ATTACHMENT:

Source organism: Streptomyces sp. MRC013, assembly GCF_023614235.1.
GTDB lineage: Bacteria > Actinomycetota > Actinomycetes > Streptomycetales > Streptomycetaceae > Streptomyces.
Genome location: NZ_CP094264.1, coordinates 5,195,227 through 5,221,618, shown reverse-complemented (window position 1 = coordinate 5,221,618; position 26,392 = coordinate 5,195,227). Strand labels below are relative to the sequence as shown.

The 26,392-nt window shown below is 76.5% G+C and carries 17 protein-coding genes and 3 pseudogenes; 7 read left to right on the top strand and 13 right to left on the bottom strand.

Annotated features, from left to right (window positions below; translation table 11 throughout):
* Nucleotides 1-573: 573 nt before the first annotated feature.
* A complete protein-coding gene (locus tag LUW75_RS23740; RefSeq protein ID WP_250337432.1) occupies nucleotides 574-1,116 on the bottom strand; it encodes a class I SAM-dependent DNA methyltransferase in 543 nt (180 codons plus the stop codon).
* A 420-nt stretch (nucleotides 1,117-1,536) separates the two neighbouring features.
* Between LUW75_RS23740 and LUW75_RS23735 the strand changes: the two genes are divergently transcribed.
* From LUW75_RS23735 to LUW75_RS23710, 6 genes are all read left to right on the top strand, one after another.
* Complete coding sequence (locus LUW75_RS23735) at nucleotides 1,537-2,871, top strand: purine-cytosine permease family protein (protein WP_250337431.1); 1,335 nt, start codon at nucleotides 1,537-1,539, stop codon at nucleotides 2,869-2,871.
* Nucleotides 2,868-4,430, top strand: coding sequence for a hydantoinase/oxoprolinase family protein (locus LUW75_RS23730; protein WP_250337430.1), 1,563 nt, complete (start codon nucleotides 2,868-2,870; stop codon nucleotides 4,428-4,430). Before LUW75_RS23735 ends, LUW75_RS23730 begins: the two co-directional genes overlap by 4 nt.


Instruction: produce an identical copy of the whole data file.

Source organism: Streptomyces sp. MRC013, assembly GCF_023614235.1.
GTDB lineage: Bacteria > Actinomycetota > Actinomycetes > Streptomycetales > Streptomycetaceae > Streptomyces.
Genome location: NZ_CP094264.1, coordinates 5,195,227 through 5,221,618, shown reverse-complemented (window position 1 = coordinate 5,221,618; position 26,392 = coordinate 5,195,227). Strand labels below are relative to the sequence as shown.

The 26,392-nt window shown below is 76.5% G+C and carries 17 protein-coding genes and 3 pseudogenes; 7 read left to right on the top strand and 13 right to left on the bottom strand.

Annotated features, from left to right (window positions below; translation table 11 throughout):
* Nucleotides 1-573: 573 nt before the first annotated feature.
* A complete protein-coding gene (locus tag LUW75_RS23740; RefSeq protein ID WP_250337432.1) occupies nucleotides 574-1,116 on the bottom strand; it encodes a class I SAM-dependent DNA methyltransferase in 543 nt (180 codons plus the stop codon).
* A 420-nt stretch (nucleotides 1,117-1,536) separates the two neighbouring features.
* Between LUW75_RS23740 and LUW75_RS23735 the strand changes: the two genes are divergently transcribed.
* From LUW75_RS23735 to LUW75_RS23710, 6 genes are all read left to right on the top strand, one after another.
* Complete coding sequence (locus LUW75_RS23735) at nucleotides 1,537-2,871, top strand: purine-cytosine permease family protein (protein WP_250337431.1); 1,335 nt, start codon at nucleotides 1,537-1,539, stop codon at nucleotides 2,869-2,871.
* Nucleotides 2,868-4,430, top strand: coding sequence for a hydantoinase/oxoprolinase family protein (locus LUW75_RS23730; protein WP_250337430.1), 1,563 nt, complete (start codon nucleotides 2,868-2,870; stop codon nucleotides 4,428-4,430). Before LUW75_RS23735 ends, LUW75_RS23730 begins: the two co-directional genes overlap by 4 nt.